Question 3: You are to allocate an asset retirement cost (initiated by an asset retirement obligation). What guidance is given over the manner in hich the asset retirement cost should be allocated to expense?
An entity shall subsequently allocate that asset retirement cost to expense using a systematic and rational method over its useful life. Asset retirement obligation requires properly allocating the asset retirement cost over the assets life of the asset. The allocation of asset retirement cost that is initiated by the asset retirement obligation includes items that that fall under FASB’s issued Statement of Financial Accounting Concepts also known as SFAC No. 6 “Elements of Financial Statements.
The proper manner of allocating requires the retirement cost to be properly measured, recognized, and recorded when involving elements in the financial statements. The measurement of the asset must be measured properly at its historical cost. During the ordinary process a business has outflows or using up of its assets in which the expenses are then recognized under the SFAC No. 6 as Expense Recognition Principle. During the period the assets are used up from operational procedures (delivery, and production). The expense accounts recognize accumulated depreciated cost of the asset over its useful life until it fully depreciated.
The combination of the assets cost minus its accumulated depreciation results the asset to its net realizable value, when fully depreciated the net amount will have a zero value. The retired asset must then be properly reported in the balance sheet. When a company decides to retire an asset it must reflects the cost properly in the financial statements. When circumstance arise and its liability of the retirement obligation incur over more reporting periods, the incurring liabilities must be considered as an additional liability over the original liability of allocating the retirement costs.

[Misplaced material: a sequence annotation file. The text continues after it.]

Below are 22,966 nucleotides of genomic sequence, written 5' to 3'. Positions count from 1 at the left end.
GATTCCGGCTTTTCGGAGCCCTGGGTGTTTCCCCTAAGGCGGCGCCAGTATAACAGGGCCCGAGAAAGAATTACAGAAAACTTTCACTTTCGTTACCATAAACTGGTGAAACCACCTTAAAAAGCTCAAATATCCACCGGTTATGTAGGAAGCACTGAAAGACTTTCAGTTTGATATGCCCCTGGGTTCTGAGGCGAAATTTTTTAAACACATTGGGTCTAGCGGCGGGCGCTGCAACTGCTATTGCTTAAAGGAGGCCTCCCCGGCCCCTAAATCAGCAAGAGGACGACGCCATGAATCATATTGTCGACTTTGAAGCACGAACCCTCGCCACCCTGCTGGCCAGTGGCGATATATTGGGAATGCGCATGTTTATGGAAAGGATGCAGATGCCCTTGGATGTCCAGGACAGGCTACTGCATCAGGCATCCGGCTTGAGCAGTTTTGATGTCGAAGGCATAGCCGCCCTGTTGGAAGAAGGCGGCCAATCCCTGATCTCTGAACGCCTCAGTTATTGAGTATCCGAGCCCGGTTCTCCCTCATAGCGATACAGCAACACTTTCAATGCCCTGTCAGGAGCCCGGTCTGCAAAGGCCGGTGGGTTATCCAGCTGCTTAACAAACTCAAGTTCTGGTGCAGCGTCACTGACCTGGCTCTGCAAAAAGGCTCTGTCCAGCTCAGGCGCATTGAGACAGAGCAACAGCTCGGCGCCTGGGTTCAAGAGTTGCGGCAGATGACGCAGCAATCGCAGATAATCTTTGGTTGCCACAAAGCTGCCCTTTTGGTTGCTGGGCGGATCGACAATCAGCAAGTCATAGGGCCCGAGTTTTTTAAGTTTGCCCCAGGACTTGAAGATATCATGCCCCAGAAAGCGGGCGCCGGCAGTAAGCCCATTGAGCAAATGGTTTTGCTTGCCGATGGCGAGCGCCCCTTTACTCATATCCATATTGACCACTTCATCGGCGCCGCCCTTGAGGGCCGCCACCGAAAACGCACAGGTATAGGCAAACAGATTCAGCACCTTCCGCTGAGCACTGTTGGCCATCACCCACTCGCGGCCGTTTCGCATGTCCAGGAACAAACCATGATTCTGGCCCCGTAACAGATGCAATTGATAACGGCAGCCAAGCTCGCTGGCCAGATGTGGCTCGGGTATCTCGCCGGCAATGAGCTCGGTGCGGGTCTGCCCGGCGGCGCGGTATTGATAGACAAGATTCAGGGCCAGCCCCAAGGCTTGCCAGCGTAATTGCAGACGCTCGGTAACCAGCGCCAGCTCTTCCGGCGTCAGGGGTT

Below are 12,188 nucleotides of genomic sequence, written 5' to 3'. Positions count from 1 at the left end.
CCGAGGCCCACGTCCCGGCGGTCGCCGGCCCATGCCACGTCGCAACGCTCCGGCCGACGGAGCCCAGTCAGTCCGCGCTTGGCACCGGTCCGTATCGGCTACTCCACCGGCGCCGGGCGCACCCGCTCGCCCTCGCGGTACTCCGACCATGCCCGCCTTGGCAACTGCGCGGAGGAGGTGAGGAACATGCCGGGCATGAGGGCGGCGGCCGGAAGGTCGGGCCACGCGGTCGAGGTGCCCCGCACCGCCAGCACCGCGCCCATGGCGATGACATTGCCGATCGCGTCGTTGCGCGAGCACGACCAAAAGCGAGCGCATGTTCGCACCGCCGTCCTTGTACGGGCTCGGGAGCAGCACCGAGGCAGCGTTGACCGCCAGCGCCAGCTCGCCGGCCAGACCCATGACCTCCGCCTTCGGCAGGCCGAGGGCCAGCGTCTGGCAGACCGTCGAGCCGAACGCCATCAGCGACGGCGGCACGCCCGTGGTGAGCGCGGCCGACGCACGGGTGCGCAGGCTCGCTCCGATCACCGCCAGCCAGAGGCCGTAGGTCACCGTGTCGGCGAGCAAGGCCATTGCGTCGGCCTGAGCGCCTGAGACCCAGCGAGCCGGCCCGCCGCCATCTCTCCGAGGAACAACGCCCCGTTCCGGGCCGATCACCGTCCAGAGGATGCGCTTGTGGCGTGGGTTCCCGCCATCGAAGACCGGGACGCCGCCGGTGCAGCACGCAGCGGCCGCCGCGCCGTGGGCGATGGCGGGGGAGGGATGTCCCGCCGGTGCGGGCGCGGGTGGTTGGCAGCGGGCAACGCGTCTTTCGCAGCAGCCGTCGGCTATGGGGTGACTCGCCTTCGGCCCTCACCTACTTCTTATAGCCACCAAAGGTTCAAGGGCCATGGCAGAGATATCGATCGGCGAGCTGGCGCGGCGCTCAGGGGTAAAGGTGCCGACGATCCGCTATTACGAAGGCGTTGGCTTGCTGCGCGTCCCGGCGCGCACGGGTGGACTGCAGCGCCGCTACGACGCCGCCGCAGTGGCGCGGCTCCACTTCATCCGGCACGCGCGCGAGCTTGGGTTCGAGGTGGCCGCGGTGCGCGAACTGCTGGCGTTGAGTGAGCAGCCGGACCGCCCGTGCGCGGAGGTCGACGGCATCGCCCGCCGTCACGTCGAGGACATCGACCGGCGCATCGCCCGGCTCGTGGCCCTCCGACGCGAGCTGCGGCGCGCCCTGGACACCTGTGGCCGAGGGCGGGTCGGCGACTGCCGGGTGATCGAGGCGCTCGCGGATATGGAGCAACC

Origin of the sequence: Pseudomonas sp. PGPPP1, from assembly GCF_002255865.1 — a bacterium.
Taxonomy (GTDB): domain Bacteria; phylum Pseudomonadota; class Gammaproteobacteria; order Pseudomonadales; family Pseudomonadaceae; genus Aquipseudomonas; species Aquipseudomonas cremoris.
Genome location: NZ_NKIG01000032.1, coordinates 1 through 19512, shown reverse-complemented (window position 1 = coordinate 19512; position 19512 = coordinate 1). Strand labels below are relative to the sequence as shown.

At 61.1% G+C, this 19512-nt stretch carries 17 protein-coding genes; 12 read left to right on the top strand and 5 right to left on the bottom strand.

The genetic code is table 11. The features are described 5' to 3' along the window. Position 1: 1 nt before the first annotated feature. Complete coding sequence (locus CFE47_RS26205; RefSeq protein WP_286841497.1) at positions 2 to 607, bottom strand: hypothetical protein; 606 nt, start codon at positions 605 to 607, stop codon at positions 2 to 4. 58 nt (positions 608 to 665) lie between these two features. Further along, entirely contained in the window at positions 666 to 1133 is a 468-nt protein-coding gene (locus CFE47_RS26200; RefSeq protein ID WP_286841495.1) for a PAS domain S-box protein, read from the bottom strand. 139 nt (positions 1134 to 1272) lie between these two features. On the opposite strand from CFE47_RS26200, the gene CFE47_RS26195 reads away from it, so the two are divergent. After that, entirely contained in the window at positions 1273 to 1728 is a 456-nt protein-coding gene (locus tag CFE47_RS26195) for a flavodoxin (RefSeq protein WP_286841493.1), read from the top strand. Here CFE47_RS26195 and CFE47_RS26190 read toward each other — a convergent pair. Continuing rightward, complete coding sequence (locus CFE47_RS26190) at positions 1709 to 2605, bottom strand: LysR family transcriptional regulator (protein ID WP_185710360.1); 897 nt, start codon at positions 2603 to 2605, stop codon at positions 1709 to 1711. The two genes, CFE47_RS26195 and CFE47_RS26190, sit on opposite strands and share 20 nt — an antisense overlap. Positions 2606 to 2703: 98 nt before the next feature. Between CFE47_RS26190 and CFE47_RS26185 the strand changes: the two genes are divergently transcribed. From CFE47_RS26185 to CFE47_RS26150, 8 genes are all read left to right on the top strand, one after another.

Thus stated the business must recognize and measured as an additional liability (layer) at its fair value. Furthermore guidance to allocate the retirement cost must be expensed in the required systematic way over its useful life. Applying the allocation method doesn’t enable the business from capitalizing any amounts of retirement costs and allocating the same amount to the expense account in the same period.
Question 4: A warehouse located in Central Iowa was destroyed by an earthquake, the first earthquake ever reported in Central Iowa.
You are questioned why you reported it as an extraordinary item, net of tax, rather than a “normal” loss related to the business operations. Extraordinary items are events and transactions that are distinguished by their unusual nature and by the infrequency of their occurrence. When reporting extraordinary and unusual items in the income statement some requirements must be met upon reporting the items.
The extraordinary items are events and transactions that are
Unusual in nature meaning that underlying event or transaction has a high degree of abnormality that it is unrelated to and
Infrequent in occurrence meaning its underlying event or transitions is not reasonably expected to recur in the future.
The ASC requires that both of the criteria stated above must bet met in order to report any items as extraordinary or unusual. Reporting extraordinary items in the income statement will be reported by its gross amount and then at net after deducting the income tax expense or saving associated with the item. With respect to Iowa, reporting the warehouse as an extraordinary item from the result of an infrequent earthquake that was unusual in nature since this was the first occurring earth quake ever reported and infrequent because it is a natural disaster and therefore cannot be considered part of normal business operations. Furthermore deeming the warehouse as an extraordinary item.